Nigerians of all ages and of all situations in life must begin to learn that they are not in control of when death, the final terminator of every one’s physical presence on earth, will strike. Once we are very conscious of this fact and we keep it in our mind every blessed day, we shall limit our gluttony, moderate our ac­quisition madness, reduce our selfishness and self centeredness and breed a more humane society.

This piece is not a sermon. And it should not be so considered. It is about changing our value system. It is about changing our world view. It is about realising that each and every one of us reading this column may not wake up tomor­row morning. It is about waking up to the real­ity that whatever top position you hold in the society, you may not occupy that chair beyond the next couple of hours. This is the mantra that will inculcate in us the consciousness that all the wealth we are accumulating may really not belong to us beyond the moment of our last breath over which we have no control.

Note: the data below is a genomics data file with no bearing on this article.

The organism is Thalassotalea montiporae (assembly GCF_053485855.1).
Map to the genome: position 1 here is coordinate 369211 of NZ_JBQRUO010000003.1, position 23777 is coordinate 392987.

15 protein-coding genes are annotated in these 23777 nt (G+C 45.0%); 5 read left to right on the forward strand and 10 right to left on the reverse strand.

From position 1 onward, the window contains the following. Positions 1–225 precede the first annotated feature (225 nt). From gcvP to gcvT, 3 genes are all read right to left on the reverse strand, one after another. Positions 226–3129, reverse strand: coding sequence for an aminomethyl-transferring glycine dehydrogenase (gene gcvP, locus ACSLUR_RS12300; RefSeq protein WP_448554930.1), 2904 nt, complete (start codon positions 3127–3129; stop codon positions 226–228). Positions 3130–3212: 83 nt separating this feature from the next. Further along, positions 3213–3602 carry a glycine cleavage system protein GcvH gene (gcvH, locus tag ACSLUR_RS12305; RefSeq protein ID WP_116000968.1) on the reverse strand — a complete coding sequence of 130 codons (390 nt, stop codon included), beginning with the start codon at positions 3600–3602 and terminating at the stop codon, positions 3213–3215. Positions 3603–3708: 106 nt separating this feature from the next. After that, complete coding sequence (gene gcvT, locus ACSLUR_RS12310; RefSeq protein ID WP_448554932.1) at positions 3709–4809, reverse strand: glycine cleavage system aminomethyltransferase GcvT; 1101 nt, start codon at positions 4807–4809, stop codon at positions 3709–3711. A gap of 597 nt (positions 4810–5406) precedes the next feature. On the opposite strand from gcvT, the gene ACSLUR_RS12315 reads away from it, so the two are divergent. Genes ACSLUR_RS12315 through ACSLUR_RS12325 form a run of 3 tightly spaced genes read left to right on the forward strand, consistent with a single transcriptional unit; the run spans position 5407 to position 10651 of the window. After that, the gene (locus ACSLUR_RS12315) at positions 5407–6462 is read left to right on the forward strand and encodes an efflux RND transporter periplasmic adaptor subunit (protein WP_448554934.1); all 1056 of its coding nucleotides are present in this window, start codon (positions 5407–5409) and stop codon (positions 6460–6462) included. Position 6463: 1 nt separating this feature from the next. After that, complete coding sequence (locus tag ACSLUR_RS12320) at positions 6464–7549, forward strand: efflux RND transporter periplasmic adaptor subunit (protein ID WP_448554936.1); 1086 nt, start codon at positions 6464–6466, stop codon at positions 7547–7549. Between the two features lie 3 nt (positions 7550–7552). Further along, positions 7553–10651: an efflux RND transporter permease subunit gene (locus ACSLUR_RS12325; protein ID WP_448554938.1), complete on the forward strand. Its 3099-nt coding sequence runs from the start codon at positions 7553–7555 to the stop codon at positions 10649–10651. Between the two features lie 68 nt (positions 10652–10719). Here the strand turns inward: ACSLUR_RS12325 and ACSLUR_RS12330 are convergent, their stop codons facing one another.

Each time I am about to leave my residence, I take a look round the premises and say to myself that I may not return to the cherished building or the beautiful family it has been my luck to share the premises with. Every hu­man being departing his or her place of abode should leave with the consciousness that he or she may never return to the place. People travel from point A to point B in the full hope and expectation that they would return to point A but some never make it to point B talk less of returning to point A.

Each and every one of us may now begin to say to themselves: If I die today….